The substrate is then contacted with a polishing pad while also being contacted with a slurry containing the particular etchant.

According to the invention, the slurry comprises abrasive particles, a transition metal chelated salt and a solvent for the salt. The transition metal chelated salt while in solution provides the chemical or etching action while the abrasive particles, in cooperation with the polishing pad provides the mechanical action.

The abrasive particles can be any of those commonly available such as silica (SiO2), ceria (CeO2), alumina (Al2 O3), silicon carbide (SiC), silicon nitride (S3 iN4), (Fe203), etc. The abrasive particles may comprise about 1-30 weight percent of the slurry composition, the exact amount depending upon the degree of abrasion required.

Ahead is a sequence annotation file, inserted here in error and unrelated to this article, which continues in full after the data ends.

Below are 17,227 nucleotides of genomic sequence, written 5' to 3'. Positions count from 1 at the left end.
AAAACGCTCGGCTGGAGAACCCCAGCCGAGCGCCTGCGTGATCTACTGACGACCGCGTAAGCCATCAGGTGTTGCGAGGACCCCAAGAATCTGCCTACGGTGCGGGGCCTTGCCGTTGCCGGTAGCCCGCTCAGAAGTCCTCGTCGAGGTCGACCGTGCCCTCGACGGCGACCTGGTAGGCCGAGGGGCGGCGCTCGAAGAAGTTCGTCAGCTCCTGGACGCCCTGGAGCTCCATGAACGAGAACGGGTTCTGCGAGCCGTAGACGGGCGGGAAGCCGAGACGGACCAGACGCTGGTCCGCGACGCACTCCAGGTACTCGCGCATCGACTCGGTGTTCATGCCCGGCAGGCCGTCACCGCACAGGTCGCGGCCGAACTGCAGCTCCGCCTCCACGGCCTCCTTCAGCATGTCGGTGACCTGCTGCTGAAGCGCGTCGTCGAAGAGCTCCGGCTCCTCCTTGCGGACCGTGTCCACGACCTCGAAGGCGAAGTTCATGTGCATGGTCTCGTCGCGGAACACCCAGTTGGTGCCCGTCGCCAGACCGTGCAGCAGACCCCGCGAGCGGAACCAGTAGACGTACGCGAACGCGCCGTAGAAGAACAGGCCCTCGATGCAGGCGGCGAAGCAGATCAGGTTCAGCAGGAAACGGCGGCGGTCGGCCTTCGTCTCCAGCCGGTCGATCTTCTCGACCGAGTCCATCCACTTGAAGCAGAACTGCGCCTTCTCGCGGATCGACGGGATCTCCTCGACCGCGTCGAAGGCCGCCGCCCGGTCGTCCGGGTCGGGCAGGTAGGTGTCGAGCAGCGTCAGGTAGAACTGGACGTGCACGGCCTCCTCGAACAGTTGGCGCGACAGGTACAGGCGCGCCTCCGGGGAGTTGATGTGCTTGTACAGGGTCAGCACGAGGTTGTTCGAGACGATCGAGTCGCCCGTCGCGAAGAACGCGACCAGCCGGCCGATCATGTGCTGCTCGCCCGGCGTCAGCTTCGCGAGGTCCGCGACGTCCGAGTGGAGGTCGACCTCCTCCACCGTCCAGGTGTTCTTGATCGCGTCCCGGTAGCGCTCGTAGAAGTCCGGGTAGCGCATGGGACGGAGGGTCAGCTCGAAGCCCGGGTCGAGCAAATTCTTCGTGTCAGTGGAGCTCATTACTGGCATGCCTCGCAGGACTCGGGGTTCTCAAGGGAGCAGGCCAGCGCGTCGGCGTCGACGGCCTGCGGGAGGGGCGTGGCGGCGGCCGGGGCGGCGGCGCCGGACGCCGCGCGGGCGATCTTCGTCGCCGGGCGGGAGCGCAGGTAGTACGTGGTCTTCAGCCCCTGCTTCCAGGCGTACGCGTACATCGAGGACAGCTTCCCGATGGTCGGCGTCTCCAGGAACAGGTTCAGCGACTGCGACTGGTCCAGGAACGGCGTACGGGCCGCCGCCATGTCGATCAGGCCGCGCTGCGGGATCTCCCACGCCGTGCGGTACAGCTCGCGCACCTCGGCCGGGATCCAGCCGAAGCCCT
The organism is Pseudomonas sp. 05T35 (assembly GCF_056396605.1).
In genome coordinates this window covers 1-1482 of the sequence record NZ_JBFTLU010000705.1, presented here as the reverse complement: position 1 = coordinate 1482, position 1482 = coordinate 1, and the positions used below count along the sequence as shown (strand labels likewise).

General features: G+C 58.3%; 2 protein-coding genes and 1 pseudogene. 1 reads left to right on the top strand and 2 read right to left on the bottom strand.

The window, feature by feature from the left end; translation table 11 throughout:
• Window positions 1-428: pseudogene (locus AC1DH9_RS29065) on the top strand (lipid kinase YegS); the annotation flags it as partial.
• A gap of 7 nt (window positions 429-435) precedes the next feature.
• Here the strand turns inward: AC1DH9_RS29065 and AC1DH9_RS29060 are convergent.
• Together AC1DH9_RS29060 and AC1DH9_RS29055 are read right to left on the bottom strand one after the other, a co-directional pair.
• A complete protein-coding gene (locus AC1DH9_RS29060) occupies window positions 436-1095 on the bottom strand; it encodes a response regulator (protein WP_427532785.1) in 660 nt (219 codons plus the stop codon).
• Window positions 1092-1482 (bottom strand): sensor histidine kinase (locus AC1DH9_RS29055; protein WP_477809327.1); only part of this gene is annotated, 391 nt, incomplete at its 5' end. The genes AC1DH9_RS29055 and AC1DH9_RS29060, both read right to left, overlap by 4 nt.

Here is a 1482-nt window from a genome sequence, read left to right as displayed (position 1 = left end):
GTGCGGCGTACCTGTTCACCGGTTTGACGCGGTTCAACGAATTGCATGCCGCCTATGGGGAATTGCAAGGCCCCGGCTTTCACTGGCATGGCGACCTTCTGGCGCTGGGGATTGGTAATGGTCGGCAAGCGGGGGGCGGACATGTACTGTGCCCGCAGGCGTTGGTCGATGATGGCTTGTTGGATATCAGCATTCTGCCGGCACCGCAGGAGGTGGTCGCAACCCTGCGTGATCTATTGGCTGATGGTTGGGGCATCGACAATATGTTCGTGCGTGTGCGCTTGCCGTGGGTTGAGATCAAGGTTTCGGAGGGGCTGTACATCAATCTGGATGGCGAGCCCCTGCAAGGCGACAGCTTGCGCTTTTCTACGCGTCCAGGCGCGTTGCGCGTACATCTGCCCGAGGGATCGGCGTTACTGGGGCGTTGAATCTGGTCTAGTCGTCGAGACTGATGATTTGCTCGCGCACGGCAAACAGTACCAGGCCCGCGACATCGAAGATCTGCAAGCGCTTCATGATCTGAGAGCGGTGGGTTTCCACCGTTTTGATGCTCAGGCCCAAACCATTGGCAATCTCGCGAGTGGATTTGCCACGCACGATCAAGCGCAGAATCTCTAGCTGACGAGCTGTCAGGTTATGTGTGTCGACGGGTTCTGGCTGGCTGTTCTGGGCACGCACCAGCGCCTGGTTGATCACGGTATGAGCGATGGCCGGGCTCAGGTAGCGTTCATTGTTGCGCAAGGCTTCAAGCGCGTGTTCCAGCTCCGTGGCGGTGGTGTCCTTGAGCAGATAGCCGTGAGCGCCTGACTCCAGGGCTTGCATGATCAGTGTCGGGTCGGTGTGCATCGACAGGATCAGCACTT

The transition metal chelated salt may comprise most of any of the transition metals with the preferred ones being iron, cobalt or nickel. It is the presence of the transition metal that makes this type of etchant so effective. The solvent chosen should be tailored to the particular transition metal chelated salt. Preferably, the chelated salt should be soluble in water. Some of the water-soluble chelating agents that could be suitable for the present invention are anions of ethylenediaminetetraacetic acid (EDTA), N-hydroxyethylethylenediaminetriacetic acid (NHEDTA), nitrilotriacetic acid (NTA), diethylenetriaminepentaacetic acid (DTPA), ethanoldiglycinate (EDG) and citrates. If an organic vehicle was preferred, a porphin structure (soluble in dimethylformamide or methanol) could also be suitable. Generally, the transition metal chelated salt will comprise about 0.1-10 weight percent of the slurry composition, depending the degree of chemical attack required.